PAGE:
The Archaeological Survey of India (ASI) Friday told the Delhi High Court that the Indian Institute of Technology (IIT) Kanpur would carry out a survey to ascertain if there any Mughal-era mosque structure existed near Subhash Park in central Delhi.
The ASI submitted its status report in a sealed cover to a special bench of Acting Chief Justice A.K. Sikri, Justice S.K. Kaul and Justice Rajiv Shakdher saying that IIT-Kanpur will conduct a ground penetration radar survey of the site and submit its report by the end of September.
It further submitted that after IIT-Kanpur submit its report, the ASI will start its work on the site.
During the course of hearing, the North Delhi Municipal Corporation cleared its stand on the issue and said that it is ready to comply with the court’s July 30 order to demolish the illegal structure that came up in the park but sought police assistance for the purpose.
The court July 30 asked the ASI and the corporation to remove the structure, and instructed police to provide protection to the demolition team.
Counsel for the civic agency said that the agency is not into the matter of mosque or temple and it is not favouring any religion.
“Let police provide us force and we will demolish the structure within two hours,” MCD added asking court to fix date and time of demolition of illegal structure.
Meanwhile, the court abruptly adjourned the case for next Friday after lawyers and people of both the parties affected the decorum of court.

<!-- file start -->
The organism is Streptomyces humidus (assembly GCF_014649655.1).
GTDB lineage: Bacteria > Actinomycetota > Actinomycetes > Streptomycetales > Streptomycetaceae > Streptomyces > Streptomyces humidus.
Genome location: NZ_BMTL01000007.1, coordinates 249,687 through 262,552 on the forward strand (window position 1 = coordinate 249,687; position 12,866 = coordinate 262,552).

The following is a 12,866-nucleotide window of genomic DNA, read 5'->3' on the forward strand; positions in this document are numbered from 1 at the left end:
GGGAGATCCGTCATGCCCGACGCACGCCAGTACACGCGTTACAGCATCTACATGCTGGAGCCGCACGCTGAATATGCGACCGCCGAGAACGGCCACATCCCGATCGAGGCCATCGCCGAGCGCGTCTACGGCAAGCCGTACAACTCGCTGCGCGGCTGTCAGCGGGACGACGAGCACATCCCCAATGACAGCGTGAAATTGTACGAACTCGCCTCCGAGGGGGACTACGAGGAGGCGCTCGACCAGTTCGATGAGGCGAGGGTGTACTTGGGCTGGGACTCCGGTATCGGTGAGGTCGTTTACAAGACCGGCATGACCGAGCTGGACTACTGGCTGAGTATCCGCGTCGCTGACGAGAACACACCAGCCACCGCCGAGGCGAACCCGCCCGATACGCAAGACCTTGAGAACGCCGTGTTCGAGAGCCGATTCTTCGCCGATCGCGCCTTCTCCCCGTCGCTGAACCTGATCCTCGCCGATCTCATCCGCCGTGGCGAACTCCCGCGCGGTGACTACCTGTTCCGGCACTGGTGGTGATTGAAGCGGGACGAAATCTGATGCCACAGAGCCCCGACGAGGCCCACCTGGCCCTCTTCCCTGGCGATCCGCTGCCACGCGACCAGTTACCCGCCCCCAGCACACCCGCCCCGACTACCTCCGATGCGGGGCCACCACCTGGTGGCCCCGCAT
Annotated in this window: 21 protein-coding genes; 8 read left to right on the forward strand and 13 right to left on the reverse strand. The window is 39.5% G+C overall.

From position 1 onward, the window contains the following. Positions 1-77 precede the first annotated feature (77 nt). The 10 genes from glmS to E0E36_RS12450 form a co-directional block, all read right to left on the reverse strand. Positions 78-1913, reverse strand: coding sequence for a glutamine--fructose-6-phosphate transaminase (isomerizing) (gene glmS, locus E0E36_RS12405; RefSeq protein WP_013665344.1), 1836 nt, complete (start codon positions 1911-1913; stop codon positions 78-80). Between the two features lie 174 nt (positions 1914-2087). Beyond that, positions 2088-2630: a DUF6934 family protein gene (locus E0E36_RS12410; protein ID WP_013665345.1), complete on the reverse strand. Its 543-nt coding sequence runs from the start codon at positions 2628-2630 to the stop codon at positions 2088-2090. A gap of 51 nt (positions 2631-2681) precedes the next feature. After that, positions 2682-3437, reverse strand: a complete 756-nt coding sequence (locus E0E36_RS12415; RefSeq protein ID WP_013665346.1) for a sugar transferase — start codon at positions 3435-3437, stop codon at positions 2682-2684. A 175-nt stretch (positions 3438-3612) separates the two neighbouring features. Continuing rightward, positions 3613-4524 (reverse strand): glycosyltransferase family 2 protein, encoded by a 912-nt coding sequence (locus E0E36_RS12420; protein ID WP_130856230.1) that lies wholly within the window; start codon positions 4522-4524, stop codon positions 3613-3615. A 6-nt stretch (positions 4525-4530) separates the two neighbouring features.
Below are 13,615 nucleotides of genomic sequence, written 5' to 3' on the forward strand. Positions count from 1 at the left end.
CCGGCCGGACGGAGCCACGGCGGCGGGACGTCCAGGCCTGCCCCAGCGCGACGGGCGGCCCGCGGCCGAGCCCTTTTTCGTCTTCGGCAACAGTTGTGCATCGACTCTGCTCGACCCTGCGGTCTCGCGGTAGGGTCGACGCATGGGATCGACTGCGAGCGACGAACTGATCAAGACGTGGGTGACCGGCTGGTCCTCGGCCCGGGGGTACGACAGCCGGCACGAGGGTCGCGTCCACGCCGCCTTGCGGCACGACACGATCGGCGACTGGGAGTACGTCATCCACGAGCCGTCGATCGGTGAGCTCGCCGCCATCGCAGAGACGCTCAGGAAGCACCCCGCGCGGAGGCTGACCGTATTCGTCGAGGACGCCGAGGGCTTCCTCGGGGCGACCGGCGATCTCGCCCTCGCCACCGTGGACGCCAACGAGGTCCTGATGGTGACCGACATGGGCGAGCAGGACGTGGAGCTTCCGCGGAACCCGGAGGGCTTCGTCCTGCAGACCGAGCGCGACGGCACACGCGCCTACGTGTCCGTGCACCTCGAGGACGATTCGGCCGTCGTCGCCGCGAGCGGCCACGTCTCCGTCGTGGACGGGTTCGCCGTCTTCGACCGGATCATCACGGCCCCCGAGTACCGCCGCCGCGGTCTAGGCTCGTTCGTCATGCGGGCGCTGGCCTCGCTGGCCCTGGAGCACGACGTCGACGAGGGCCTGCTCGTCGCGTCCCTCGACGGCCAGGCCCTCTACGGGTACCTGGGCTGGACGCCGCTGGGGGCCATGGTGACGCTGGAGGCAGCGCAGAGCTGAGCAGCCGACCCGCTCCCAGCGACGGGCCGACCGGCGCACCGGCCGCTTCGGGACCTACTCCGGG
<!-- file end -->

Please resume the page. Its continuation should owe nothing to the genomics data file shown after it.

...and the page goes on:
During the arguments of senior advocate K.T.S. Tulsi appearing for legislator Shoaib Iqbal, other parties including lawyers present in the court and supporters of both the sides raised objection to his submission to allow prayers on the disputed land.
“Though we have started hearing the matter, we have to abruptly adjourn the matter because of presence of large number of people in the court which is creating disturbance in smooth functioning of the proceedings,” said the court in its order.
The order further stated: “It has created atmosphere of indiscipline. And is affecting court decorum. Influenced by their presence, even at times there is an attempt to play to the gallery. We feel that hearing can not take place in such an atmosphere and in a matter like this, there is no need for such large gathering.”
The bench made it clear that only the counsel appearing for the parties and journalists would be present in the court during the hearing of the case.
The dispute began after the construction had come up over the ruins of another structure believed to be from the Mughal era. It had surfaced during the digging work for a Delhi Metro station.
The court handed over the site to the ASI to ascertain if the ruins were indeed the remains of the Akbarabadi mosque from the Mughal era.